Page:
MS in Computational Linguistics

Enter the red-hot human language technologies industry with an advanced degree in an interdisciplinary field that combines studies in studies in computer science, statistics, language, cognitive science, psycholinguistics and artificial intelligence.

The work of computational linguists is incorporated into many software applications, including speech recognition systems, text-to-speech synthesizers, translation systems, question answering systems, artificial personal assistants, forensic language analysis, automated voice response systems and language tutoring applications, to name just a few.

The Department of Linguistics and the Department of Computer Science and Engineering will help you enrich your Computational Linguistics education with high-impact experiential learning activities to further develop the technical and soft skills that employers demand. 

Infographic that says, 10 Skills Employers Want 1. Research 2. A Cross-Disciplinary Approach 3. Programming 4. Professional Conduct 5. Communication 6. Project Management 7. Leadership 8. Critical Thinking 9. Teamwork 10. Diversity and Cultural Appreciation.

Be Career Ready

  • Understand traditional linguistics disciplines such as syntax, semantics, pragmatics, phonetics, and phonology, and receive substantial training in other areas, such as language typology, psycholinguistics, computational linguistic, and historical and contact linguistics
  • Advance your knowledge of machine learning, algorithm design and software engineering in modern programming languages to solve complex problems
  • Create tools for important practical tasks such as machine translation, speech recognition, speech synthesis, information extraction from text, grammar checking, text mining and more
  • Apply your programming knowledge to create computational models of various kinds of linguistic phenomena, such as language acquisition, evolution, language and human language comprehension

Employers often cite the skills profile of applicants as the most important factor in their recruitment and job offer decisions.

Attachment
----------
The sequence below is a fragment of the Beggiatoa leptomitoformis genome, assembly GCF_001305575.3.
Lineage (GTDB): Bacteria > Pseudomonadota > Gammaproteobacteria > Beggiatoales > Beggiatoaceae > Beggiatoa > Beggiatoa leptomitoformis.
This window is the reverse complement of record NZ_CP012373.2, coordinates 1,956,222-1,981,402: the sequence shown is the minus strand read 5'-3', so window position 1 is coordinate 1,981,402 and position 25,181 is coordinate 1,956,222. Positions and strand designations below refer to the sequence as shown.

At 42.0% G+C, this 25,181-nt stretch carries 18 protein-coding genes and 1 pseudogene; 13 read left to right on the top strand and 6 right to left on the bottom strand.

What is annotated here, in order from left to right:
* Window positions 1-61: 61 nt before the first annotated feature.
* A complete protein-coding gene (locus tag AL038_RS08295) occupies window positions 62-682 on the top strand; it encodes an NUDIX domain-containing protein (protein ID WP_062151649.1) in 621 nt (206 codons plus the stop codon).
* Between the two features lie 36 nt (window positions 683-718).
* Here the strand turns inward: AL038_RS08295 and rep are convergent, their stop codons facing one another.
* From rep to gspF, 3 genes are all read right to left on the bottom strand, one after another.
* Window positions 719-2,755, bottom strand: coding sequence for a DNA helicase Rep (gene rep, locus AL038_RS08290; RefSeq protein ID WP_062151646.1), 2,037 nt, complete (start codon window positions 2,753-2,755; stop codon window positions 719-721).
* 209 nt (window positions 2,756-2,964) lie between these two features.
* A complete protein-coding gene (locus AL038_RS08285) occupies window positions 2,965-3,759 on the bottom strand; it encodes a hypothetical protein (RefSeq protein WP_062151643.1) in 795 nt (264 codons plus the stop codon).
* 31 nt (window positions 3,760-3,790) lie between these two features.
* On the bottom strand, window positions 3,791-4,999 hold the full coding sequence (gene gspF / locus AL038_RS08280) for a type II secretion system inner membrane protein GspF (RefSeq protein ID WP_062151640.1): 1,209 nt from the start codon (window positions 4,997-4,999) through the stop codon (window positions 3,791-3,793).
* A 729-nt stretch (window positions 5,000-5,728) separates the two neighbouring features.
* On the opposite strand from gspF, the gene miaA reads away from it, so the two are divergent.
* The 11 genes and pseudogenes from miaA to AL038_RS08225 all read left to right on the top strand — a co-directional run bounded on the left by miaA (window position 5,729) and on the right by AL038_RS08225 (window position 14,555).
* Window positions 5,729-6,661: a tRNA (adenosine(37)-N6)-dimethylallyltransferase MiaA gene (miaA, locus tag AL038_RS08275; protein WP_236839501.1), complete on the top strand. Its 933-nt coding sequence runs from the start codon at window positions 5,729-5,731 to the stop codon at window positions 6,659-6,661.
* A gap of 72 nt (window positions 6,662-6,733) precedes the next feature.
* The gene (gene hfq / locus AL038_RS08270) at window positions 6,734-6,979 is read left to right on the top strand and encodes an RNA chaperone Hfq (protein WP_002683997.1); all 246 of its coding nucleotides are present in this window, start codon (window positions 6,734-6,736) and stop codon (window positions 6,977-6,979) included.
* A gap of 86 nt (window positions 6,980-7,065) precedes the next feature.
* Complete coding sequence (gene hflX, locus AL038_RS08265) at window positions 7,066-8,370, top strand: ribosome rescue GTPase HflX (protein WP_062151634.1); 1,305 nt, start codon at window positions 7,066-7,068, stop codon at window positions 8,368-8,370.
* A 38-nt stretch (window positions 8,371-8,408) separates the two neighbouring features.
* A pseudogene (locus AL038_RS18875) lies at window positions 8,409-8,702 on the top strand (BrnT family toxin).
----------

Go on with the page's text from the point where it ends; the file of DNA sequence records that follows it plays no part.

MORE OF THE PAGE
Explore a few examples of how we help you develop skills that employers want:

1. Research

Work independently, with peers or with faculty members on major research projects, helping them identify issues and produce groundbreaking and publication-worthy scholarship and applied research.  

For example, the work of the Center of Excellence for Document Analysis and Recognition (CEDAR) spans the areas of pattern recognitionmachine learningdata mininginformation retrieval and computational linguistics. CEDAR was made possible with funding from several federal agencies, principally the United States Postal Service. Over a period of 25 years, faculty, students and research scientists at CEDAR have published more than a thousand scientific papers. CEDAR has supported more than 500 students in various disciplines, resulting in the award of several hundred master's degrees and more than 45 doctoral degrees.

Students can participate in the Semantic Typology Lab, which serves as an incubator for research ideas for faculty members and students. Current topics of discussion include projects on eye-tracking studies of motion events, meronymy in Yucatec and Zapotec, the role of linguistic vs. environmental and cultural factors in spatial cognition, and continued research on spatial language and cognition beyond Mesoamerica.

The Department of Computer Science and Engineering offers numerous opportunities for cross-disciplinary and leading-edge research related to Computational Linguistics. For example, artificial intelligence and machine learning is a research focus for a large group of University at Buffalo faculty members. Artificial Intelligence (AI) researchers now predict that computers will be able to perform tasks that were once considered the prerogative of human beings include tasks such as driving trucks, translating languages, writing high school essays, creating art, analyzing forensic evidence and even working as a surgeon. Current methods focus on variants of deep learning—such as convolutional nets, recurrent nets, autoencoders and adversarial networks—as well as on the methods of probabilistic graphical models.

For students pursuing Masters degrees, the Mark Diamond Research Fund offers grants up to $1,500 for research expenses related to their thesis or dissertation . 

2. A Cross-Disciplinary Approach

Engage with students and faculty members from diverse educational and professional backgrounds in a program that incorporates multiple disciplines.

Explore interdisciplinary research within the Center for Cognitive Science and receive extensive training through collaborations with the Department of Psychology or Computer Science and Engineering programs.

One of the first centers of Cognitive Science in the United States, the University at Buffalo is an active community of researchers and scholars who cross disciplinary boundaries to explore relationships between cognitive psychology, linguistics, philosophy, neuroscience, and computer science.

Learn more about some of the interdisciplinary research groups related to the Center of Cognitive Science including:

  • Ontology Research Group, part of the NYS Center of Excellence in Bioinformatics and Life Sciences